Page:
Results for the recent Senate elections in Rwanda came back with exciting news for our MCHIP team in Rwanda. Therese Bishagara, National Field Program Manager, won her Senate election, and will be taking her passion for improving the health and lives of women and children to Parliament.
Mama Therese, as she is affectionately known around the MCHIP Ikiraro project office in Kigali, has a diverse and impressive background. She joined Jhpiego in 2008, and has supported both the ACCESS and MCHIP projects as a Field Program Manager. Previously, she helped found the Kigali Health Institute and served as its Director for eight years, conducted laboratory research in the biological sciences, worked as a program manager and advisor for other development organizations, and has volunteered as the President of PRO-FEMMES, a national women’s organization which serves as an umbrella organization for 55 women’s associations and provides consultations to the Economic and Social Council of the United Nations.
Amanda Makulec, an M&E associate who supports MCHIP/Rwanda, had a chance to ask Mama Therese as few questions about her past work experience and what she plans to do as a member of Parliament.
Amanda: Have you always had an interest in running for public office?
Mama Therese: I have worked many times with politicians, and can continue to help the country to improve services [through this position]. I was previously appointed by the Ministry of Health to start the Kigali Health Institute, in collaboration with the Ministry of Education, and have many experiences working with the government.
Amanda: Can you tell me more about starting the Kigali Health Institute?
Mama Therese: I was working in the Center for HIV research in Kigali, and was recruited by the Ministry of Health to start KHI. The American Embassy and USAID contributed to the project, with financial support for laboratories, radiology, dental work, technical expertise, curriculum development and other things. Later, the Institute was transferred over to the Ministry of Education. Some achievements there included strengthening the partnership and collaboration with other national and international universities and training institutions, donors, and other partners…and monitoring the execution of KHI plans for the improvement of quality training.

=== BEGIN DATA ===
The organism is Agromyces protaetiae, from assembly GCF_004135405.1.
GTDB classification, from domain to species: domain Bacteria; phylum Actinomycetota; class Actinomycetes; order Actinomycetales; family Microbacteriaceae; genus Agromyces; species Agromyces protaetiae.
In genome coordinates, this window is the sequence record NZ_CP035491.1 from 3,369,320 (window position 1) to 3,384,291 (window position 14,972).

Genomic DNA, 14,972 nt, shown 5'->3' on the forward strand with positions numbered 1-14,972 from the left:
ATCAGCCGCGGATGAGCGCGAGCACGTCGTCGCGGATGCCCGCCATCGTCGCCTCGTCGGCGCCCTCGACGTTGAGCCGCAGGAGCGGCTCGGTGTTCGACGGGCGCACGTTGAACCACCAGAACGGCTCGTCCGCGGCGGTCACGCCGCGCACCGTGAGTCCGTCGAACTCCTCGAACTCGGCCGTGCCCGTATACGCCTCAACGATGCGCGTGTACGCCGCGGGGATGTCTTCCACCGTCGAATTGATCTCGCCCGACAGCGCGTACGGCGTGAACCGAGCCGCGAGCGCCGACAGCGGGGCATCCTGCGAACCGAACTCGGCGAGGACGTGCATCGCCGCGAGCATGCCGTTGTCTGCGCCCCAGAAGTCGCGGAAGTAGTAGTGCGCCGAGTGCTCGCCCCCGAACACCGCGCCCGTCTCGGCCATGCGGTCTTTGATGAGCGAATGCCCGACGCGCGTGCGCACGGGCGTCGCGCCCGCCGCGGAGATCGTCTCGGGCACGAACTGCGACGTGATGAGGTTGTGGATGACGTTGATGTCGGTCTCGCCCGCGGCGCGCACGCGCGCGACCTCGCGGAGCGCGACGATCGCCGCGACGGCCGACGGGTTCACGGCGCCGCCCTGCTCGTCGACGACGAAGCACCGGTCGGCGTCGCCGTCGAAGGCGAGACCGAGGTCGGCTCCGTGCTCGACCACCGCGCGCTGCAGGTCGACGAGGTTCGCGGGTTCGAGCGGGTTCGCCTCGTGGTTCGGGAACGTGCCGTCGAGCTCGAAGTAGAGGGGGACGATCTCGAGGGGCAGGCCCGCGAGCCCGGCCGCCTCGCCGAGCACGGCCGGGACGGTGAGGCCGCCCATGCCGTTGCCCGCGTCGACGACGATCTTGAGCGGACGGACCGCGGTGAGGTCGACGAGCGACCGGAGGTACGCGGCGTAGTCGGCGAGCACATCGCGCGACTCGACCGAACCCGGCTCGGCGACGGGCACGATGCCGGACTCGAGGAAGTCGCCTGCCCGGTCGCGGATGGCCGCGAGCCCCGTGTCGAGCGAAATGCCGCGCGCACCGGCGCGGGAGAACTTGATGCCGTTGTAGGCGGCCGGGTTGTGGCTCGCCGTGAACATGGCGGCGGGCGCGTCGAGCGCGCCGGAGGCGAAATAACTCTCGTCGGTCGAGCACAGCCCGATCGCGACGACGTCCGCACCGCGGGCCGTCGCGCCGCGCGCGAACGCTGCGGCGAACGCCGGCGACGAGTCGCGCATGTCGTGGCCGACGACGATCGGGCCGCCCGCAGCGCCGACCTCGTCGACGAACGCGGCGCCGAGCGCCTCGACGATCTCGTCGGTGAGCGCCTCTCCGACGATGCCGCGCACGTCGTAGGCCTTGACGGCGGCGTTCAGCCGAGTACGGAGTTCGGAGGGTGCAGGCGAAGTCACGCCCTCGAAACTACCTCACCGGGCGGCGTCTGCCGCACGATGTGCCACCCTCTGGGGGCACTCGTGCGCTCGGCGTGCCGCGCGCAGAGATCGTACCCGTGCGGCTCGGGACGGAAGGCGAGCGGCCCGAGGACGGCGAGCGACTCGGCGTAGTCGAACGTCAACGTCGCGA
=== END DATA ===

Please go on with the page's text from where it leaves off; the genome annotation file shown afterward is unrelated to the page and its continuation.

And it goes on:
Amanda: How do you plan to bring your passion and advocacy for maternal and child health to your work in the Senate?
Mama Therese: The position is good for advocating for maternal, newborn and child health, because Parliament controls government activities and can see if activities are well-planned and new health programs implemented…As I have worked with Jhpiego and have supervised our work in the field, I know the problems in communities and can advocate to improve the health in the field and improve [health equity]. In the field, there are not many health centers, and women travel for five kilometers or more. We can advocate to improve this, start new health centers, and the communities can have access more easily.
Amanda: You seem very focused on improving health in the communities. Are you originally from Kigali, or did you grow up in a rural area?
Mama Therese: I grew up in a rural community in West Province, which is how I know the challenges in the communities.
Amanda: As you’re leaving MCHIP, what are you most proud of accomplishing here?
Mama Therese: I learned a lot from Jhpiego, especially around maternal health. I learned much about saving lives, from ACCESSS through MCHIP. Jhpiego activities were always visible, especially in the community. We trained community health workers to save the lives of women and children, and have seen decreases in maternal and child mortality. We’ve also shown visitors from American what Jhpiego is doing, and the partners have appreciated [our work] in the community, and we’re very proud of that.
Amanda: Thank you so much for your time, and your commitment to improving the lives of women and children in Rwanda. We wish you all the best in your new position!
Monitoring and Evaluation Associate